Dividend growth investing is a popular, and largely successful approach to generating wealth over long periods of time. Investors typically do well focusing on companies with long streaks of dividend increases in part because of the positive qualities a business needs in order to be able to continually afford what is ultimately a cash layout to shareholders. However, many of the companies known as “dividend champions” – those with 25 consecutive years (or more) of dividend growth – are mature companies. By identifying strong companies earlier in their life cycle, we can benefit from strong total returns while these companies build their dividend growth reputation. We will be spotlighting numerous dividend up and comers to identify the best “dividend growth stocks of tomorrow.”
AGCO Corporation (AGCO) is a manufacturer and seller of agricultural equipment and parts. The company was founded in 1990, and today sells across the globe. The two main product categories AGCO builds are tractors and combines, though tractors represent a majority at just under 60% of total company revenues.
These tractors, combines, and parts are sold through a global distribution network. This network consists of more than 4,000 distributors and dealers. Europe represents AGCO’s largest market with approximately 57% of total sales. This is followed by North America with 23%, South America at 10%, and the remainder of the planet at 9%.
Source: AGCO Corporation
We can see that AGCO’s business has been a bit volatile over time. Revenues and EBITDA have both fluctuated. Why is this? The agriculture market is heavily dependent on the commodity prices of the crops that are sold. Similar to oil, low commodity prices choke businesses, which is a deterrent to investments into large and expensive machinery.
In other words, when crop prices are low, farmers won’t/can’t spend on expensive equipment such as tractors and combines. We can illustrate this impact on AGCO by charting the company’s revenues with the price of grain – a common crop:
Over the past 10 years, company revenues have grown at a CAGR of just 1.05%, and EPS has actually contracted at a slightly negative CAGR of -1.32%.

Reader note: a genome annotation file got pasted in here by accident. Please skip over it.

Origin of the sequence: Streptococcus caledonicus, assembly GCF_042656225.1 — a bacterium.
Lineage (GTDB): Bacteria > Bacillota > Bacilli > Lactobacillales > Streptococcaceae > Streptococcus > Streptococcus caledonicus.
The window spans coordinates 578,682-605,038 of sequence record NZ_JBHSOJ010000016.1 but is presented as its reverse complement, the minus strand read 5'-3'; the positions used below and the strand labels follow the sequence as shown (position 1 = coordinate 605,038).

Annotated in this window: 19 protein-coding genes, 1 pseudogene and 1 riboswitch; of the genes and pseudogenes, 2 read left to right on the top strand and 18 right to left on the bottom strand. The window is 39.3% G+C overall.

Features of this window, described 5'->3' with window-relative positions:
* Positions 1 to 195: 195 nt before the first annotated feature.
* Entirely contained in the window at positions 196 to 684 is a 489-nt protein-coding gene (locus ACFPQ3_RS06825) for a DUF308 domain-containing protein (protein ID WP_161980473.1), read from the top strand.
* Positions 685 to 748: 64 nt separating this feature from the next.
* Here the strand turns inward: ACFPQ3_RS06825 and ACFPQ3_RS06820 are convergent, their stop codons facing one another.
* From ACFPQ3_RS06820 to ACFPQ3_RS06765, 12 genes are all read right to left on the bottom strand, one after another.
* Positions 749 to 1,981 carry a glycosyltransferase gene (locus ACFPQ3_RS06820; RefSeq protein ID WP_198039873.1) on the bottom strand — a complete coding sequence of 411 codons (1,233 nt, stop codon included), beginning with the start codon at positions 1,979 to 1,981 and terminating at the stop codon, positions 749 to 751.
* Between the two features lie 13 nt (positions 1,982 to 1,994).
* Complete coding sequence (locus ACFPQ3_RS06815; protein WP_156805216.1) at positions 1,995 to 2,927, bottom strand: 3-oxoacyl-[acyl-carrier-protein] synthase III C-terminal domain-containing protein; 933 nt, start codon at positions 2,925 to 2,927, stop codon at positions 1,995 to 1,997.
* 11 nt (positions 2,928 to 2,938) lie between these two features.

Due to this cyclical nature of crop prices and AGCO’s business, we take a long-term look at how the company’s operating metrics stand up through this volatility in the business.
We review operating margins to make sure the company is consistently profitable. We also want to invest in companies with strong cash flow streams, so we look at the conversion rate of revenue to free cash flow. Lastly, we want to see that management is effectively deploying the company’s financial resources, so we review the cash rate of return on invested capital (CROCI). We will do all of these using three benchmarks:
- Operating Margin – Consistent/expanding margins over time
- FCF Conversion – Convert at least 10% of sales into FCF
- CROCI – Generate at least 11-12% rate of return on invested capital
While we understand that the volatility of crop prices would impact AGCO’s business, it’s disappointing to see a sustained level of performance below our operating benchmarks. We were hoping for better levels of operating metrics during peak crop prices. It appears that the farming machinery industry is simply too price competitive to allow higher margins.
With this in mind, it’s important that AGCO maintains a very strong balance sheet. This is for a few reasons. First, a strong balance sheet provides “ammo” for management to drive growth through M&A. Secondly, a company with too much debt is unable to perform for investors at its full potential because interest payments are sucking cash from the business. Third, a strong balance sheet protects the business from negative events such as a dividend cut in the event that the business faces a downturn (which is likely when your business relies on commodity prices).
While the balance sheet certainly isn’t in “dire straits,” there are a couple of worrisome things to point out. The company’s total cash pile and debt load are moving in opposite directions. Cash on hand remains near decade-lows at $280 million, while total debt is near decade-highs at $1.84 billion. The resulting leverage ratio of 2.35X EBITDA is just below our cautionary threshold of 2.5X. Again, AGCO can operate with this balance sheet just fine. The problem we see is that it doesn’t leave much room for forgiveness should the operating environment worsen.
Dividend & Buybacks